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Coming Home for Christmas - part 1

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Despite only just recovering from the cold that refused to let him die, Roibeard had spent most of Christmas eve out of the house. 

He had only nipped out to get some special christmas catfood, but on passing the church felt drawn inside. 

It was before the time of the chrisdingle or midnight mass, it was more or less empty, except for a few dear old ladies lighting candles, presumably for the husbands they may have lost. He wondered if anyone would ever visit the church on Christmas Eve to light a candle for him. 

He sat for a while in his own thoughts. Watching the flames burning on, how they flickered and flamed with no obvious pattern. He looked up at the high ceilings and the stained glass windows and felt an awe for a time he did not know. Or maybe sometimes he had a sense that he did.

Somehow his loneliness became less important within the soul of the old church.

He was just about ready to leave when he thought he must be becoming delusional as he was sure he could hear Santa's bells. He turned his head and saw a woman, maybe his age, maybe younger, stumble awkwardly down the aisle. He didn't recognise her which he thought was strange as Rome was a small place. The way she moved uncertainly towards the candles made him think she had not visited that particular church before.

Suddenly she turned and looked at him. He wondered if she had felt his stare upon her. He felt compelled to hold her gaze. It did not feel uncomfortable. In fact it felt familiar. She smiled but then turned and lit her candle.

He watched her watching the flickering candles, hoping she may turn to leave soon so that he may return her smile. She stayed where she was and instead, he got up to leave. But he was not ready to go home.

He wandered around the park and sat for a while watching couples and families and dog walkers. He sensed their excitement for the eve of Christmas but he could not connect with it.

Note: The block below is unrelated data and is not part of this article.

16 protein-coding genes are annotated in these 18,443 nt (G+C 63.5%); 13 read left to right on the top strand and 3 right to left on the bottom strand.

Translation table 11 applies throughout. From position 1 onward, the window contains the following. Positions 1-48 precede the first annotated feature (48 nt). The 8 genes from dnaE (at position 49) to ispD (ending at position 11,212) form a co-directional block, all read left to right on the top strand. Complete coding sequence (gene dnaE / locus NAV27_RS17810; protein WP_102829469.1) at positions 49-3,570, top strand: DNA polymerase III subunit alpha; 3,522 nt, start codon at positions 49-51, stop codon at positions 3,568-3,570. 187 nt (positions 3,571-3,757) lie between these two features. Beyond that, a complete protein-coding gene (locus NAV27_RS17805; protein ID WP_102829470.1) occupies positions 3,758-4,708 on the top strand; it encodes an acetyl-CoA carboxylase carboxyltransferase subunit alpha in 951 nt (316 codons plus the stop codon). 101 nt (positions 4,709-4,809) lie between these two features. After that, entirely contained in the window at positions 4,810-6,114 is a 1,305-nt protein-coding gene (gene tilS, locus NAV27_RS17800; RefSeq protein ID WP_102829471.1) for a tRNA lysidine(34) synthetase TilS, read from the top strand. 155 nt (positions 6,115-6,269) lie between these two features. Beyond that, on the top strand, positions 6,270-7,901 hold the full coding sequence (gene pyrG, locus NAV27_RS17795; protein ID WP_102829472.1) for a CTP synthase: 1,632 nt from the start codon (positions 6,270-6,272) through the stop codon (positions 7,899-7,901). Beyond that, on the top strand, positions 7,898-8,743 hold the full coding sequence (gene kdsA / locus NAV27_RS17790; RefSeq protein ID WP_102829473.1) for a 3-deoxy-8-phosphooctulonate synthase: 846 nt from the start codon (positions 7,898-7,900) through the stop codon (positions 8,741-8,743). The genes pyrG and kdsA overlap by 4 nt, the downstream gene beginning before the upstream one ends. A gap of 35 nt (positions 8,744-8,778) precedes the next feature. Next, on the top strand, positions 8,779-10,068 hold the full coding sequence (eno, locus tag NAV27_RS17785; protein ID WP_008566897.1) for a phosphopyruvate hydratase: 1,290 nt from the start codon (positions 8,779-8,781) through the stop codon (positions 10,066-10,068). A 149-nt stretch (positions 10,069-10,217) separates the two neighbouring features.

Darkness had fallen and fairylights illuminated houses and streets. He thought it was about time he should go back home. The cats might be getting worried. His mom had probably called and there was some whiskey left over from the worst of his cold that he thought might be a toddy to his restless mind.

He trudged on through the streets, people smiled and wished him a Merry Christmas. Friends, neighbours. People he knew and who knew him. Some enquired of his Christmas plans. He answered with a smile despite the empty feeling inside. Noone ever saw it. Well he did not let them. 

He passed the coffee shop a few blocks from his home and was surprised to see it was open. He thought a coffee would pass enough time until he was ready to go home.

The place looked empty. Except for the motherly lady who ran the shop and a woman sat by the window with what looked like a teapot and a notebook. She was scribbling things down and crossing them out. Sipping her tea, gazing out of the window.

'You open for a coffee Anne' Roibeard asked the motherly proprietor whose name he had learned from frequent visits.

'For you, of course!' she smiled, before leaning in and whispering 'besides I have another guest who doesn't seem to want to go home,' she gestured towards the lady 'been here two hours, that's her third 'pot of tea'. I've sold more tea tonight than all year! I think she may be English or something.'

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